With Rupert Murdoch’s announcement that News Corp will start charging for content on the internet, there has been much talk about what the implications are in a society that is used to accessing such content for free. Whilst it is only News Corp at the moment who are looking at this, it will almost certainly lead to other newspaper groups considering their options. Will others follow suite? Or will Murdoch’s media empire be the sole crusader against free news? As a library student, I will be hoping that it is the latter rather than the former (although I also don’t think it makes much business sense either – it won’t increase revenue as long as other groups keep content free).
One of many problems associated with this move is the impact it will have on public libraries. For years now, public libraries have been able to access news content on the internet from reliable sources free of charge. Suddenly, that looks like it could be threatened by this move. How will public libraries be able to afford to subscribe to a range of newspapers should others follow suit? Certainly it seems unlikely that they would be able to subscribe to every national newspaper. But cost isn’t the only concern.
Although the idea is to charge for news content, ensuring that only subscribers can access it, in practice this will be very difficult to manage. In an era when anyone can publish information for all to see, what is to stop a subscriber from copying chunks of news content and publishing it on a blog? Very little. Sure, it risks breaching copyright, but as we saw with the distribution of music files it still happened. Once these extracts are published on blogs they will be distributed far and wide making it virtually impossible to prosecute everyone involved in its distribution. And therein lies the other problem for libraries: the temptation to rely on blogs for news content. It would be very tempting to rely on a freely accessible blog rather than worrying about having to pay for content – quite possible leading to inaccurate information being disseminated. Good news for bloggers who want to make a name for themselves, bad news for those who require access to accurate information. (Although that doesn’t mean that I have a problem with allsuch content. There are some excellent blogs out there and I also see the value of resources such as Wikipedia, it just means more care needs to be taken.)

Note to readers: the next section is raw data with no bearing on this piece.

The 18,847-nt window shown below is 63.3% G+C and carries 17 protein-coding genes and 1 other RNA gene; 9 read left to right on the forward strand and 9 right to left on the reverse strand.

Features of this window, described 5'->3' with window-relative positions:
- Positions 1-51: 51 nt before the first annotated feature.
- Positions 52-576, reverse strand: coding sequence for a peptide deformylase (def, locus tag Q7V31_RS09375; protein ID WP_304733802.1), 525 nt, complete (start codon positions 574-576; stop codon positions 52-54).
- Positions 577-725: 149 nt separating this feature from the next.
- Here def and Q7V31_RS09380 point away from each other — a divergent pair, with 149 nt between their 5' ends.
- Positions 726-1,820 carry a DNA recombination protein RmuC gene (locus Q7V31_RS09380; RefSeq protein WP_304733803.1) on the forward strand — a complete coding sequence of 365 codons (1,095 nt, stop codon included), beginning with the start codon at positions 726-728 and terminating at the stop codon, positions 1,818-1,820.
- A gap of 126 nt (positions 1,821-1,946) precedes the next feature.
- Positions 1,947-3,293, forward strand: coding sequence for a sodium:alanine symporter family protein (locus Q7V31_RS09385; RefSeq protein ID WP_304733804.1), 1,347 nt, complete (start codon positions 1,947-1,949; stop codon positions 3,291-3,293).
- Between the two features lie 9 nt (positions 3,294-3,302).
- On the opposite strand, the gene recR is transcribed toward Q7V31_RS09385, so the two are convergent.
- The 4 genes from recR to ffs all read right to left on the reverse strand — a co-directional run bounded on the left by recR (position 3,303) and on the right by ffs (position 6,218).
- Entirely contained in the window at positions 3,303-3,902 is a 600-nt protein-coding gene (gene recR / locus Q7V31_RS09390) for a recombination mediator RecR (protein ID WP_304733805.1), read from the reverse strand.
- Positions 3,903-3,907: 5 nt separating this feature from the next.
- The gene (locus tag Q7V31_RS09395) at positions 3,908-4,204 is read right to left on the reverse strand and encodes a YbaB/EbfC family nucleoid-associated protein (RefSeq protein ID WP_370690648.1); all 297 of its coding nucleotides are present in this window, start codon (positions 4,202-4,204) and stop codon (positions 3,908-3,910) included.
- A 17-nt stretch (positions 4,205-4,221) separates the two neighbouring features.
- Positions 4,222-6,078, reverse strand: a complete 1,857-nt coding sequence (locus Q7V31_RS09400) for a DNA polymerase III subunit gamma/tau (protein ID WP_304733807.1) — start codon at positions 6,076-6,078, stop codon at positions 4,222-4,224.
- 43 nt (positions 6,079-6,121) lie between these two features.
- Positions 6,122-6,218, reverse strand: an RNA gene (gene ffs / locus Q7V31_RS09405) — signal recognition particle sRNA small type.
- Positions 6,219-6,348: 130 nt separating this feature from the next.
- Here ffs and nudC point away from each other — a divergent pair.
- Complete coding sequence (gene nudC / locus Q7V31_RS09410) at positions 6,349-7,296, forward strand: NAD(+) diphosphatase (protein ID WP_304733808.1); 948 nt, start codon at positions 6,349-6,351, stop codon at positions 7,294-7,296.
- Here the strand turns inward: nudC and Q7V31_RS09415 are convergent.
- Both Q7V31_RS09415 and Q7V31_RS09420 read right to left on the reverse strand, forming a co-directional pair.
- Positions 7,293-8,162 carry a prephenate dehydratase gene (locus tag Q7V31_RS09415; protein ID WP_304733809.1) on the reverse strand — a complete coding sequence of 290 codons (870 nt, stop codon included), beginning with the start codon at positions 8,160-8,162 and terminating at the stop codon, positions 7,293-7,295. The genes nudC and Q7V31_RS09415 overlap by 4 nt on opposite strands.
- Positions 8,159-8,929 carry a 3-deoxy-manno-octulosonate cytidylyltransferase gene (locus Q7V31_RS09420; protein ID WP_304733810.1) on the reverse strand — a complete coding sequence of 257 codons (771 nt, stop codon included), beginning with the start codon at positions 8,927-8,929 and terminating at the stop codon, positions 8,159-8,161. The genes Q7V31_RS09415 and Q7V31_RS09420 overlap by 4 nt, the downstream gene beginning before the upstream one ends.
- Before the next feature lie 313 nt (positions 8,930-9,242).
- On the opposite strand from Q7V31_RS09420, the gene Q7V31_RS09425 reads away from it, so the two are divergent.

It will be interesting to see if anyone else does follow suit or whether this is a massive error by a newspaper owner who has never really got to grips with the internet. Personally, for the sake of access to information, I hope that the majority of newspapers continue to carry freely accessible content.